Tag: fear

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Don’t Go There

While sitting with my 93 year-old father-in-law outside the Starbucks in San Diego’s Hillcrest district, I observed a directional sign for two shops, today. Then I read them as a sentence and laughed. Okay, you—think like an imaginative kid and not a stuck-up-the-butt literal adult: Ignore the K. It’s funny, yes?

Strangely, I came to live the sign not long later. As we walked into Trader Joe’s, a neighbor said hello on her way inside. I politely introduced my father-n-law, then she started on about the Neighborhood Watch group that she recently organized. The first meeting went well, but she wasn’t sure how to contact me. That’s when I blew her holy smoke up her arse. 

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News Culture of Fear

Over on Google+ today, Chris Sewell posted as an image of a tweet from New York Times columnist Nick Bilton. Nine days ago I wrote about fear, not contagion, being the real threat Ebola poses. Nick’s point is scary itself. Happy Halloween to you, too.

For the supposedly freest country in the world, fear enslaves America, and the news media helps forge the chains. How stupid is that? In the past 12 hours, I have seen two people in my neighborhood wearing full-face masks—the fleshy colored material used to wrap up an injured knee. The masks covered from below chin to eyes. That’s the culture of fear. 

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Google Be Gone?

This weekend, I started then stopped booting Google from my computing life. I like Google products and services, but worry about the company’s potential abuse of power.

On Thursday, on my work blog, I wrote about “The Google Problem” Google’s increasing search and online advertising dominance greatly disturbs. Situation might be less worrisome if Google wasn’t so damn secretive. The company controls large trolls of information, while keeping its own disclosure to a minimum.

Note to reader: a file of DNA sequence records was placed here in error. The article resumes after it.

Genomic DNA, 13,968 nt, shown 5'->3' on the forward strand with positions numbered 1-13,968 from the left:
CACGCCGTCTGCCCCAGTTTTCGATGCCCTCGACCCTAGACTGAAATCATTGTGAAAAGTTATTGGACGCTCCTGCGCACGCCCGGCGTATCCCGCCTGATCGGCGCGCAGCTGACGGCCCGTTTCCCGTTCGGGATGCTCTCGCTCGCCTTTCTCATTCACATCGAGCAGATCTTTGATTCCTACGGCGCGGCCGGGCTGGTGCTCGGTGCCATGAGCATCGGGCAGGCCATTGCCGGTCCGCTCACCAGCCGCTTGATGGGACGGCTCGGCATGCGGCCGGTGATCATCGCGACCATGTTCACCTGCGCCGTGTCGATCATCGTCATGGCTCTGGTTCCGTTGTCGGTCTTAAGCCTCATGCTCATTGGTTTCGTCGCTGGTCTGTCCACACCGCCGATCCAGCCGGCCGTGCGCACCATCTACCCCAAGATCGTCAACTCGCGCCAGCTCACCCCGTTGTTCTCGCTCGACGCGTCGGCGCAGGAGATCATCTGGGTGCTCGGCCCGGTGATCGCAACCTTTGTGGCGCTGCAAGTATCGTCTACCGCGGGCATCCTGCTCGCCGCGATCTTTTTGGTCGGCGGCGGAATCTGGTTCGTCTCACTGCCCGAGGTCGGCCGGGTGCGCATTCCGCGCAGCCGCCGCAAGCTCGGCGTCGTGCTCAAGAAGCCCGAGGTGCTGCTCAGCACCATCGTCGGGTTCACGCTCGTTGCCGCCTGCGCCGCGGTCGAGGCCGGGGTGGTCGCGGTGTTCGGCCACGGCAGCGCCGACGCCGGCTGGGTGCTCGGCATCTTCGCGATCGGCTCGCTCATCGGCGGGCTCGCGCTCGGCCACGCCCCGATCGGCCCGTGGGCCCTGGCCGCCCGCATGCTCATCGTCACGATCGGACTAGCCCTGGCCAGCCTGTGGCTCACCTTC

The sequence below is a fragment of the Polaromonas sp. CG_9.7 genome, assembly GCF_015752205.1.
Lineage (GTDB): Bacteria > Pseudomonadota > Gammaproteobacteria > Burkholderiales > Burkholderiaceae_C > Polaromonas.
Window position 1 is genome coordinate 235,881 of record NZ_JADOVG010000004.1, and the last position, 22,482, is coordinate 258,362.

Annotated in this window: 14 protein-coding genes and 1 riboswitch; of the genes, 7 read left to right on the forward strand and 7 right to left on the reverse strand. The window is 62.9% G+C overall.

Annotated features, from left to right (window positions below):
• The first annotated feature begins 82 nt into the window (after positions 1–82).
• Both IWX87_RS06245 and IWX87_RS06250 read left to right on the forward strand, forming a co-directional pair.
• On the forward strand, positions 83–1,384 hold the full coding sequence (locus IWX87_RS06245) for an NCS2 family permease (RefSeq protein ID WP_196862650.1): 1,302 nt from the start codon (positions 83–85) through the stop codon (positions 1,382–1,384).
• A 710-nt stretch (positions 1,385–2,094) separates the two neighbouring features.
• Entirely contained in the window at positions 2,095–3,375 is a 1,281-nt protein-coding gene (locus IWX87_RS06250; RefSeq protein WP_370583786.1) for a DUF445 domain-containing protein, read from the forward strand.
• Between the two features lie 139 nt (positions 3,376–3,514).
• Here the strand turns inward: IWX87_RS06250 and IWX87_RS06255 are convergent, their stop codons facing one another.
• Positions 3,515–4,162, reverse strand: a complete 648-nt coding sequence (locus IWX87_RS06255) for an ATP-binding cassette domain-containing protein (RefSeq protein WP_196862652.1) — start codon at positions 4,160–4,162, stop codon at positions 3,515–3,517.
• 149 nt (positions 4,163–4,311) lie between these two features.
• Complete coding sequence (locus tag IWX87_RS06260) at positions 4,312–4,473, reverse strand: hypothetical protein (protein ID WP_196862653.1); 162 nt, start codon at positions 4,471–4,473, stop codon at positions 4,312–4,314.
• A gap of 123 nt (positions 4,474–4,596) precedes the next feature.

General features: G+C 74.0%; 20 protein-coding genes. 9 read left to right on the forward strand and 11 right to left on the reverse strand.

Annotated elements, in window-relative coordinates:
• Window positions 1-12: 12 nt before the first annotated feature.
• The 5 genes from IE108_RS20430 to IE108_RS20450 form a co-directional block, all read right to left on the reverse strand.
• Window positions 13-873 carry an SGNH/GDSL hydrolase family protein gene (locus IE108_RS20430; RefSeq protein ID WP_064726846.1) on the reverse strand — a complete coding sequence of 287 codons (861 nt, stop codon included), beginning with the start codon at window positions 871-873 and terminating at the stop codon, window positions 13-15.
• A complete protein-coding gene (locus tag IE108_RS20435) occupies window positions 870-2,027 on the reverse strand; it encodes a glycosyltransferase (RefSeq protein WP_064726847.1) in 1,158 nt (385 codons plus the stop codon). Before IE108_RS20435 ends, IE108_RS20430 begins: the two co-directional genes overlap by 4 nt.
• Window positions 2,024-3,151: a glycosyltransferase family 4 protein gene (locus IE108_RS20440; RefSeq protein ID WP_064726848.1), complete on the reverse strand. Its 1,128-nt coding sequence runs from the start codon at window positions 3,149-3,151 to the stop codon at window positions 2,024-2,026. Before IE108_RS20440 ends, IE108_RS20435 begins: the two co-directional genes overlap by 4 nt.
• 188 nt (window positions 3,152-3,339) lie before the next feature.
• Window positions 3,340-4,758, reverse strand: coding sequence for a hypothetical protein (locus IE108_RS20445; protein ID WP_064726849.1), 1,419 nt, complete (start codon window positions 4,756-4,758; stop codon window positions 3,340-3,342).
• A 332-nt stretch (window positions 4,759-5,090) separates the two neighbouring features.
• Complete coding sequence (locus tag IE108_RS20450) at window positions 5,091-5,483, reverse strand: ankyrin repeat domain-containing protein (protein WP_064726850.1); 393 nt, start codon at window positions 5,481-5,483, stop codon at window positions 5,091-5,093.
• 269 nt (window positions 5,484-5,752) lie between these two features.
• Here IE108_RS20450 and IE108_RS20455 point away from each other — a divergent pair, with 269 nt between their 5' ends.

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I Don't See the Justification

Yesterday’s SouthCoastToday.com story about a student’s investigation by the Department of Homeland Security is breath stopping. Apparently, the “senior at UMass Dartmouth was visited by federal agents two months ago, after he requested a copy of Mao Tse-Tung’s tome on Communism called The Little Red Book“. I have to admit that Mao’s communist manifesto wouldn’t be on my reading list, but like this kid I probably would want it for research on a college paper about communism.

Cold War is over, right? The war on terror is against Muslim extremists. Right? Last I checked, Muslim extremism doesn’t have much in common with atheistic communism. So why is a kid filling out a university library book request on communism, “leaving his name, address, phone number, and Social Security number” getting “visited at his parents’ home in New Bedford by two agents of the Department of Homeland Security?” And I have to ask: The Feds are monitoring library book requests now?